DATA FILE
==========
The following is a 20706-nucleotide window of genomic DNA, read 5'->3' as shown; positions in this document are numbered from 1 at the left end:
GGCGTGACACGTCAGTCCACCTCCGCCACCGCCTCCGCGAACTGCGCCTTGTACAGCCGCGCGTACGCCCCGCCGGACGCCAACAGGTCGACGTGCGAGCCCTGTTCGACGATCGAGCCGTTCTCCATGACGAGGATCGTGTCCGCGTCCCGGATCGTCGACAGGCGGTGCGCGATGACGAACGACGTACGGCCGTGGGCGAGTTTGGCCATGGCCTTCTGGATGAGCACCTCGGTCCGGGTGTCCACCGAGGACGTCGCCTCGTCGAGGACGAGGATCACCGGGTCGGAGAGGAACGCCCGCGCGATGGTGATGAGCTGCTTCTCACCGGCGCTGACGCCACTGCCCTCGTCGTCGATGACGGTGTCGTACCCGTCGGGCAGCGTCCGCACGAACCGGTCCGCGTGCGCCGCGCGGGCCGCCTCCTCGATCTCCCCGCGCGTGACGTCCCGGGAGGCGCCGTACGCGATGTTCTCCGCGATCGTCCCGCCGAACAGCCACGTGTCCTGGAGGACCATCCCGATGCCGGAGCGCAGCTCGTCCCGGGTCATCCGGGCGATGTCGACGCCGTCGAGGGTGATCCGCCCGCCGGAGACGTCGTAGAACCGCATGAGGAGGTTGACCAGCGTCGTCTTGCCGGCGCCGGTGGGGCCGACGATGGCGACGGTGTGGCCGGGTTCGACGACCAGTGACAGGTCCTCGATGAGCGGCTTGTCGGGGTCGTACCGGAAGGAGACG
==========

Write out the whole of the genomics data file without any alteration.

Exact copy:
The following is a 20706-nucleotide window of genomic DNA, read 5'->3' as shown; positions in this document are numbered from 1 at the left end:
GGCGTGACACGTCAGTCCACCTCCGCCACCGCCTCCGCGAACTGCGCCTTGTACAGCCGCGCGTACGCCCCGCCGGACGCCAACAGGTCGACGTGCGAGCCCTGTTCGACGATCGAGCCGTTCTCCATGACGAGGATCGTGTCCGCGTCCCGGATCGTCGACAGGCGGTGCGCGATGACGAACGACGTACGGCCGTGGGCGAGTTTGGCCATGGCCTTCTGGATGAGCACCTCGGTCCGGGTGTCCACCGAGGACGTCGCCTCGTCGAGGACGAGGATCACCGGGTCGGAGAGGAACGCCCGCGCGATGGTGATGAGCTGCTTCTCACCGGCGCTGACGCCACTGCCCTCGTCGTCGATGACGGTGTCGTACCCGTCGGGCAGCGTCCGCACGAACCGGTCCGCGTGCGCCGCGCGGGCCGCCTCCTCGATCTCCCCGCGCGTGACGTCCCGGGAGGCGCCGTACGCGATGTTCTCCGCGATCGTCCCGCCGAACAGCCACGTGTCCTGGAGGACCATCCCGATGCCGGAGCGCAGCTCGTCCCGGGTCATCCGGGCGATGTCGACGCCGTCGAGGGTGATCCGCCCGCCGGAGACGTCGTAGAACCGCATGAGGAGGTTGACCAGCGTCGTCTTGCCGGCGCCGGTGGGGCCGACGATGGCGACGGTGTGGCCGGGTTCGACGACCAGTGACAGGTCCTCGATGAGCGGCTTGTCGGGGTCGTACCGGAAGGAGACG